Alarm bells are sounding again over a housing shortage in Canada, this time in the rental market.
An analysis from RBC Economics warned that unless the pace of construction of rental housing accelerates, the current shortage of 30,000 units could quadruple to 120,000 by 2026. The report’s authors estimated that 332,000 new units will be needed between now and 2026 to achieve a balance between vacancy rates and rental affordability.
The rental market is being squeezed by a couple of factors, said authors Robert Hogue and Rachel Battaglia, including a massive wave of immigration and declining housing affordability due to rising mortgage rates. “With Canada’s immigration targets set at record levels and affordability poised to remain stretched, the pressure isn’t likely to let up,” they wrote.
Statistics Canada helped make their point. The agency reported March 22 that Canada’s population increased 2.7 per cent in 2022, an increase of more than one million people, the biggest increase on record. Further, “immigration accounted for nearly all growth recorded (95.9 per cent),” Statistics Canada said.
Last year was a record year for rental housing construction, with 70,000 units completed, the highest rate of completion in almost a decade. Yet Hogue and Battaglia estimate that construction will need to grow at an annual pace of 20 per cent above last year’s rate to avoid a serious shortage. Calgary and Ottawa-Gatineau recorded the biggest increases in rental stock at 7.4 per cent and 5.5 per cent, respectively.
The smallest increases were in Toronto (2.1 per cent) and Montreal (1.4 per cent), even though the cities are the among the most popular destinations for newcomers.
Despite the increase in 2022, vacancy rates and rental prices have continued to deteriorate across the country, the economists said. For example, the vacancy rate for rental-built housing dropped to 1.9 per cent in 2022, the lowest level in 21 years and the biggest one-year drop in more than three decades, they said.
A healthy vacancy rate is three per cent, RBC said.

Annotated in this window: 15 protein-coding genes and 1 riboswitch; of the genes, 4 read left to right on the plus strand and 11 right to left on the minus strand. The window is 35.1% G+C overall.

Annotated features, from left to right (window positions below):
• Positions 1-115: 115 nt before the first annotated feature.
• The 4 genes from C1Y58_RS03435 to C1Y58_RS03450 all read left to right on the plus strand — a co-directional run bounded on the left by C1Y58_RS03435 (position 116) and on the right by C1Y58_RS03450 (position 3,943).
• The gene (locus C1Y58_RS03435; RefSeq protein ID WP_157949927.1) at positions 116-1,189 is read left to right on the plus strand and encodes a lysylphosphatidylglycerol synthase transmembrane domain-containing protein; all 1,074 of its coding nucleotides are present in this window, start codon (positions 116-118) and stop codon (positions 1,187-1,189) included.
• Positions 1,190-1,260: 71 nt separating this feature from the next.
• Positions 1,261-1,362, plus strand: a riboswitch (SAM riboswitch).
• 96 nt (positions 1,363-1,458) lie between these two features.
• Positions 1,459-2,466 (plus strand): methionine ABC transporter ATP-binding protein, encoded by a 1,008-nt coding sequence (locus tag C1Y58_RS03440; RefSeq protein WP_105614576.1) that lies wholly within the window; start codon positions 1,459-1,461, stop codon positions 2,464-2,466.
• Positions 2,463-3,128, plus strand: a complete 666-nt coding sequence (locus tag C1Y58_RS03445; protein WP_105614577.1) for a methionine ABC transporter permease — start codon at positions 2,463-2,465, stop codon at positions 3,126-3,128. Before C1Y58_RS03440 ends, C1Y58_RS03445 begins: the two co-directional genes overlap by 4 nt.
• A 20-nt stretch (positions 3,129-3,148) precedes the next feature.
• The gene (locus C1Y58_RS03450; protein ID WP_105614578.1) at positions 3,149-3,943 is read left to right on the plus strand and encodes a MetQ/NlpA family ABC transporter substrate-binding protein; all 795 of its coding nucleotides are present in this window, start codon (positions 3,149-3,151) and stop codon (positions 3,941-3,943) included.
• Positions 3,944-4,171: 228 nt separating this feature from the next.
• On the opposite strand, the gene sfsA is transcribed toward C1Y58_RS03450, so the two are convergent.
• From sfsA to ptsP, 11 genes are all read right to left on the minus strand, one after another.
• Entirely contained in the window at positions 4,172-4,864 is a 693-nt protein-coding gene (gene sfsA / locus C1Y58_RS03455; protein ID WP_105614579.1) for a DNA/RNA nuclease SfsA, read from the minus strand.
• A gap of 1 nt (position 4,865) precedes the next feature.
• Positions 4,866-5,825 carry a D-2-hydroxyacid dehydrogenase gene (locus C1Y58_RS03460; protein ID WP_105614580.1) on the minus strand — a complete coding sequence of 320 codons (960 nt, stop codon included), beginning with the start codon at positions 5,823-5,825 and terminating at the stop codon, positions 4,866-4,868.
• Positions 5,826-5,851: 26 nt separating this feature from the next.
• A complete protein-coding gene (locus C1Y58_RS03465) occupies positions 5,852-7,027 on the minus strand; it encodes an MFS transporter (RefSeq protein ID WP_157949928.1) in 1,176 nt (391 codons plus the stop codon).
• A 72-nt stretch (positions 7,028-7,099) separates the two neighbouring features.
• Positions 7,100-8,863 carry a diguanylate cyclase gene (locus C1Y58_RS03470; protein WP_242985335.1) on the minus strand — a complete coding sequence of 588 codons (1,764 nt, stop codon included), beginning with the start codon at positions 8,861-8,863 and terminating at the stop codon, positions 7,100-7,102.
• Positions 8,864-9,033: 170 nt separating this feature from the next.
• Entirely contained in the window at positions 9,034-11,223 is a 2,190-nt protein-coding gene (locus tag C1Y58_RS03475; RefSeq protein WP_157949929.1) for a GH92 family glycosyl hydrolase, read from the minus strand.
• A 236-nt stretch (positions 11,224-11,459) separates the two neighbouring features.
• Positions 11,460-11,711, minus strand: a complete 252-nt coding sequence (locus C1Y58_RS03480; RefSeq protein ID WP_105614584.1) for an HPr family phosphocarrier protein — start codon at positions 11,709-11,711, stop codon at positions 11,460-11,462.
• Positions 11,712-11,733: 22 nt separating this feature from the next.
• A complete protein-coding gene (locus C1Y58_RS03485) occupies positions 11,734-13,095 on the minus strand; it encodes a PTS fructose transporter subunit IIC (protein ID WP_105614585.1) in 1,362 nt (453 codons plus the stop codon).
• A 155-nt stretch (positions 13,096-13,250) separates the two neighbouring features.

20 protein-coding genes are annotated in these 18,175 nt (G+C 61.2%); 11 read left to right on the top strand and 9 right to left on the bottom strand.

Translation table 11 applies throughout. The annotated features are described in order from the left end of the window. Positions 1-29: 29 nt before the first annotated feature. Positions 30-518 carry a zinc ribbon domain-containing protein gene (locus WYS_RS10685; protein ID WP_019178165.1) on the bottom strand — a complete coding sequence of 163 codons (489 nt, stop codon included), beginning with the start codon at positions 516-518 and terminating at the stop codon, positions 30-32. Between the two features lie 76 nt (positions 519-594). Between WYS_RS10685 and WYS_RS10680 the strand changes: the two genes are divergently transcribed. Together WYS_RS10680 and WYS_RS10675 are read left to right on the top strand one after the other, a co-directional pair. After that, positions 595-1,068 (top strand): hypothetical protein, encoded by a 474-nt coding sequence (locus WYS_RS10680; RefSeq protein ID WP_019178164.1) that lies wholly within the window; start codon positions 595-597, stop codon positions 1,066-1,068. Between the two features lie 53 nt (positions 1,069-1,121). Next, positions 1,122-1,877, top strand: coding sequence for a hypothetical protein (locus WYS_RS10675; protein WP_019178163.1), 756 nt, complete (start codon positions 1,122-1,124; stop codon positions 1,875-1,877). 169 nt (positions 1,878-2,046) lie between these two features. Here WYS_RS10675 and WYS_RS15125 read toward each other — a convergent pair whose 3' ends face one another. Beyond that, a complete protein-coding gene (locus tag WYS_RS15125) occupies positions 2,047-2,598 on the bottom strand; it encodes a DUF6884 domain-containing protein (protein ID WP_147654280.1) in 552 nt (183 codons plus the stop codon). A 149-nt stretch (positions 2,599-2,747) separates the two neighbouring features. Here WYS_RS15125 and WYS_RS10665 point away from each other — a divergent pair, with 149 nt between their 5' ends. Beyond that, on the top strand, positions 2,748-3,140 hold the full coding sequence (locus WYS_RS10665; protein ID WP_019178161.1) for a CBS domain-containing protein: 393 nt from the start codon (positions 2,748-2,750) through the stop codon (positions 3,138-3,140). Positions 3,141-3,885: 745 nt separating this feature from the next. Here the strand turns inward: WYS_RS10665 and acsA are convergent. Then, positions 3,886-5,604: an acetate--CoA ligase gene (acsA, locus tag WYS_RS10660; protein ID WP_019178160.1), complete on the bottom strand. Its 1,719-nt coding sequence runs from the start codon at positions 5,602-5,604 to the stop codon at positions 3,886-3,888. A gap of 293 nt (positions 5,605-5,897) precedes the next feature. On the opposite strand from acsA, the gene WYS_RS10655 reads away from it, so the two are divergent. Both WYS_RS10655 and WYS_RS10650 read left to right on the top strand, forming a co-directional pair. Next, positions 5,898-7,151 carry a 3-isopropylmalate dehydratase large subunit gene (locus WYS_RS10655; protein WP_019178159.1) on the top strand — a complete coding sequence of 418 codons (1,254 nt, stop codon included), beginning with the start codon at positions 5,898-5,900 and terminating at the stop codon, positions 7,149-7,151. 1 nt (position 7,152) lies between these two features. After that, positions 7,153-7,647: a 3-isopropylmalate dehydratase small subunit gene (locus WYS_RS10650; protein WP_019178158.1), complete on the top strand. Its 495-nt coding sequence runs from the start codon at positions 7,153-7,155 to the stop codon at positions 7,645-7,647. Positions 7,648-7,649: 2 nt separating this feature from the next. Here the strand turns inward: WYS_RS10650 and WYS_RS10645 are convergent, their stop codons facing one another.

Because vacancy is so tight, competition has intensified, lifting rental prices along the way. In Canada, rent for a two-bedroom unit rose 5.6 per cent in 2022. Some of the highest increases were recorded in Ottawa-Gatineau at 9.1 per cent, Toronto at 6.5 per cent, and Calgary at six per cent.
“With high levels of in-migration and a widespread shift to rental housing continuing due to affordability struggles, we don’t see Canada returning to that optimal three per cent vacancy rate without a significant acceleration in supply,” Hogue and Battaglia said.
Still, a separate report from housing website Zoocasa showed that renting remained much more affordable than buying a home.
Zoocasa calculated the monthly mortgage payments versus monthly rent for 21 markets across Canada. It found that owning was cheaper than renting in only two cities, Winnipeg and Quebec City. In Winnipeg, the average monthly rental payment was $1,435, compared with $1,360 for monthly mortgage payments. In Quebec City, rent was $1,355, compared with mortgage payments of $1,300.
The largest spreads between rent and monthly mortgage payments were measured in Vancouver, $3,136 versus $4,361, and Toronto, $2,908 versus $4,499.
Rents have fallen approximately two per cent over the past three months, Zoocasa said, citing data from Rentals.ca. However, the housing platform noted that population continues to “outpace” housing, meaning finding a roof to put over one’s head will remain top of mind for many Canadians.
“The best way to meet current and future demand, as well as provide stability (and hopefully greater affordability) in the rental market is to considerably grow the supply of purpose-built rentals,” said RBC’s Hogue and Battaglia.